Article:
Firstly, know your industry; what’s hot and what’s not? Make sure you have your finger on the pulse of fashion, so to speak! Once you’ve established what’s already been done, then you can assess whether or not your designs will stand out. Be inspired, but don’t be influenced! We all know that it’s tempting to follow trends, but Lauren Bowker, designer of The Unseen, urges, ‘don’t be swayed by others. Find fresh ideas and stay true to yourself.’

Lauren Bowker Designs

Lauren Bowker Designs, Press Images


Let’s face it, starting a business is exciting! It’s the chance to be your own boss and build your own path for the future. However, it’s important not to get carried away with all the fun stuff – designing websites, ordering stock – before you’ve got the foundations laid. When we interviewed Kaya Cheyanne Cheshire, founder of Hello Alice, we asked her, in hindsight, what she would have done differently when starting her business: ‘I wouldn’t have rushed into it so quickly. I was so eager to get everything made as soon as possible, but I have my whole life ahead of me. If you want your business to succeed, you need to go through all the essentials first.’


Alongside patience is the ability to manage expectations, so start small and leave room to grow. Don’t worry if you’re not immediately on the catwalk or selling out in high-end department stores, first, focus on building a business that’s sustainable. You’ll need to know your business inside-out before you start corresponding with buyers and investors, so spend a year or two getting to know what works and what doesn’t.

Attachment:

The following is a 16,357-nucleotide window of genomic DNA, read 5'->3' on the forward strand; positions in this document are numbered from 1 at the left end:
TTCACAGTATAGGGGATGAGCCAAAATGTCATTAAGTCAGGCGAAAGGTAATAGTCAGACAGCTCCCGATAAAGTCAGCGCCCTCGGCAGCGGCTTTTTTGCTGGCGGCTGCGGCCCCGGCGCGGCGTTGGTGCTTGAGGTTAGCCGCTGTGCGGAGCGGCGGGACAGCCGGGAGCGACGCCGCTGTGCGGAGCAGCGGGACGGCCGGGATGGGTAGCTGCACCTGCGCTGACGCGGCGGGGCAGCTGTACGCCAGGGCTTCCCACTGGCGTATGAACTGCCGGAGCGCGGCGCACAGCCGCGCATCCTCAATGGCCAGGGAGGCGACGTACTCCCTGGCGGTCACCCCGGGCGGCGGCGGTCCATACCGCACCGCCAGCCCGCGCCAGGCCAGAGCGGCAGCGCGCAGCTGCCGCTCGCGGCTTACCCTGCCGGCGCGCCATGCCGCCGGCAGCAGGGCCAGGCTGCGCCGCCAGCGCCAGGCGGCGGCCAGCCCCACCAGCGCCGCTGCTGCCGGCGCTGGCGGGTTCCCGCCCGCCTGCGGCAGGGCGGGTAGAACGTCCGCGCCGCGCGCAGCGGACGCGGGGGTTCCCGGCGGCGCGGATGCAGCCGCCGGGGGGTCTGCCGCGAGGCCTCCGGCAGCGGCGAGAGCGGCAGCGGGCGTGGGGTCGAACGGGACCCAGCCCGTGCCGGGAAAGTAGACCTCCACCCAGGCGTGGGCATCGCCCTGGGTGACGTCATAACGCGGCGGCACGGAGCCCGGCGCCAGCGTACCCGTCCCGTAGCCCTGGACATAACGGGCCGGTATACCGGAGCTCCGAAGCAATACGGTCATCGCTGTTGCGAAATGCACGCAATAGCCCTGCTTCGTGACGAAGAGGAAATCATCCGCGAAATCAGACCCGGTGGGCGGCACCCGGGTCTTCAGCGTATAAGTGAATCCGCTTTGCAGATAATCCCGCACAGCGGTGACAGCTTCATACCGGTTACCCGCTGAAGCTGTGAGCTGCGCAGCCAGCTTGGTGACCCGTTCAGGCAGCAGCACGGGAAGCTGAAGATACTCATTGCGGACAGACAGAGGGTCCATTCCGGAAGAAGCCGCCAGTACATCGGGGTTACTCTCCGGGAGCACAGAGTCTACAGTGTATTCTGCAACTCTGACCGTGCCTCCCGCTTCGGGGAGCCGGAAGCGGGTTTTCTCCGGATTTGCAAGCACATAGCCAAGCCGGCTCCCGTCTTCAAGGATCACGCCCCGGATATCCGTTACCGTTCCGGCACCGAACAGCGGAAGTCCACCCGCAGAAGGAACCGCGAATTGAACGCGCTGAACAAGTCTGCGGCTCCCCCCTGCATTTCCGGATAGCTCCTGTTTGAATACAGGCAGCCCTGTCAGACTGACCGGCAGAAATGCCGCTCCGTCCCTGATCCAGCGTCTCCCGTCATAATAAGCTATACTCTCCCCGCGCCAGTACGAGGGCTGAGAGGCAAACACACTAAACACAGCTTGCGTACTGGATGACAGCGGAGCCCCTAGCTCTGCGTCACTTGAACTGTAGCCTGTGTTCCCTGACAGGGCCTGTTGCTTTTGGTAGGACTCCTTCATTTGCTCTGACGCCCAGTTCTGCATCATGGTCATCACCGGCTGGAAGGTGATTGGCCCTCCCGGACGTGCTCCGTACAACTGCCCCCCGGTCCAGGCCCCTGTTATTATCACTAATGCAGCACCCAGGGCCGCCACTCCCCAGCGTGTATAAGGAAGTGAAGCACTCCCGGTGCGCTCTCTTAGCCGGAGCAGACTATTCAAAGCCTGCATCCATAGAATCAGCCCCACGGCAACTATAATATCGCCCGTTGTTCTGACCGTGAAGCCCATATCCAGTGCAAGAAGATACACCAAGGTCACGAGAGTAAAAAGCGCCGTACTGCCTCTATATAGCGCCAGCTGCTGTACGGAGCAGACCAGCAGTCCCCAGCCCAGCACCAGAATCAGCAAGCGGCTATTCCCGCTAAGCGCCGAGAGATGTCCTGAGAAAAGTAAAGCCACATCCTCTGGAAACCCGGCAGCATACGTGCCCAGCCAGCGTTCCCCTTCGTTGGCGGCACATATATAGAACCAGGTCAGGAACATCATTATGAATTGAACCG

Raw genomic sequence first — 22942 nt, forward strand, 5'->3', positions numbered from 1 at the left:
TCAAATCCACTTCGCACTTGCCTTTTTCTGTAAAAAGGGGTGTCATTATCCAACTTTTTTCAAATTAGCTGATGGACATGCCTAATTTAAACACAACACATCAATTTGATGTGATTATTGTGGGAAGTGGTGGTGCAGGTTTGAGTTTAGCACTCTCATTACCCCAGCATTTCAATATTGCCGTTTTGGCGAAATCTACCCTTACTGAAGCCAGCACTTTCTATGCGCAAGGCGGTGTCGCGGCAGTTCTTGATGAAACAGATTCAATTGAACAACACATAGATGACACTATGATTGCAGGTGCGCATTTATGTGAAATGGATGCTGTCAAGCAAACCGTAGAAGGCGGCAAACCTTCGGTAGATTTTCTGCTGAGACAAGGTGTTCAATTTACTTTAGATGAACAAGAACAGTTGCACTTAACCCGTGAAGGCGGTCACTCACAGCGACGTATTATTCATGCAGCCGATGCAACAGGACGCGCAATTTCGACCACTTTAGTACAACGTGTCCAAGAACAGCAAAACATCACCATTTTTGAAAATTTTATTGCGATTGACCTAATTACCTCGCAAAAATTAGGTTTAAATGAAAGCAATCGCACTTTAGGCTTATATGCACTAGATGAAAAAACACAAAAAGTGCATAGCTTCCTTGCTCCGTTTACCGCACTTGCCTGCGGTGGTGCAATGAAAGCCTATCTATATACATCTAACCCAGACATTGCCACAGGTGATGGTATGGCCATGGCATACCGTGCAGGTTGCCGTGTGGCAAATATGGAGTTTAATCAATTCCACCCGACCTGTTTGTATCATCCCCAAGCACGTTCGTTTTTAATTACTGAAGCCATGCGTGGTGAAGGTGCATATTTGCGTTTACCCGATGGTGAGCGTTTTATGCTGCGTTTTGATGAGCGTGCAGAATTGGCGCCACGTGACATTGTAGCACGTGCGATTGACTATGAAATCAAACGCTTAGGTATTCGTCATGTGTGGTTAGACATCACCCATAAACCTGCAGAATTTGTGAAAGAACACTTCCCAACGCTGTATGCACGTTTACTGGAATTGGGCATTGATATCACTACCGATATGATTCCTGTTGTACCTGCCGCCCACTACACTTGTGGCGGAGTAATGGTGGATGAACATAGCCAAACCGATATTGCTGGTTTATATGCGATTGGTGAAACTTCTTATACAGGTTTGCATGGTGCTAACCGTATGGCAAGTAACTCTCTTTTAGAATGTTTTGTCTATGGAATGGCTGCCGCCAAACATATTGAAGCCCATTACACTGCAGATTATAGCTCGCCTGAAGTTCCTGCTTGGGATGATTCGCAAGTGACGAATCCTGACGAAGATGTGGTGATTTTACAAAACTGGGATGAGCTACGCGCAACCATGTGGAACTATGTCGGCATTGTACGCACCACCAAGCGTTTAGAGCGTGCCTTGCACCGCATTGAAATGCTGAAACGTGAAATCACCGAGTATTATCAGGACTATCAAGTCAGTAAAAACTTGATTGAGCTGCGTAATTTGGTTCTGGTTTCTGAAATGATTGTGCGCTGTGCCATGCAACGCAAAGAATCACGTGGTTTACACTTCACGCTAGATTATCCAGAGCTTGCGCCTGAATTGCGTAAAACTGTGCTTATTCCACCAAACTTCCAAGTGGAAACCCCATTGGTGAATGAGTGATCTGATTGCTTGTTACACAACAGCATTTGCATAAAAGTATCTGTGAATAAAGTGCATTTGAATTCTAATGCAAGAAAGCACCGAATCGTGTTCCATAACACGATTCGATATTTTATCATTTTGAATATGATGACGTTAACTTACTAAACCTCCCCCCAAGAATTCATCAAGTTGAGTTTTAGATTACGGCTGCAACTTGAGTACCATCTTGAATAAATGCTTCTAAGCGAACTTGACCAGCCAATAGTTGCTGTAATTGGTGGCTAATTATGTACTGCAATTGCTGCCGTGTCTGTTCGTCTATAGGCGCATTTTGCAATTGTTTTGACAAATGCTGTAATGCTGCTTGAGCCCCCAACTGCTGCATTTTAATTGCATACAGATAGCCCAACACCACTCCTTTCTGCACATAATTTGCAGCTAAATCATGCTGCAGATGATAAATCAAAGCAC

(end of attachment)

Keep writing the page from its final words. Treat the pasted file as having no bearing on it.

Alice Horlick

Alice Horlick Press Images

According to Alice Horlick, founder or AEVHA London, the best way to know your business is to do everything yourself: ‘by doing your own styling, photography, editing, graphic design, pattern cutting etc. you are able to build a brand whilst retaining 100 per cent of your creative vision.’ Not only does this approach save cash, but it’ll leave you more prepared for when you decide to expand, as you’ll be better equipped to manage your staff.


Once you’ve laid the foundations for your business, you’ll need to spread the word! In our generation, one of the easiest and most effective ways to promote your brand is through social media. Facebook, Twitter, and Instagram are the three King Pins, but there are plenty of other platforms that might be worth using! And finally, don’t be afraid to ask for feedback. Constructive criticism is a useful tool, and a business that listens to its customer is a successful business! Designer, Rosemary Goodenough, advises students to ‘ask the right people for advice and take their words on board.’

Rosemary Goodenough

Rosemary Goodenough Designs Press Images


So that’s our advice, but finally, here’s some advice from Anna Wintour, and if you don’t know who she is you should probably head straight back to step one: do your research! ‘How [designers] present themselves publicly is important. In today’s world you have to interact. You can’t be some difficult, shy person who is not able to look somebody in the face; you have to present yourself. You have to know how to talk about your vision, your focus and what you believe in.’

For more advice and support make sure to attend our Enterprise! Masterclasses, which will give you the basic skills you’ll need to start a business.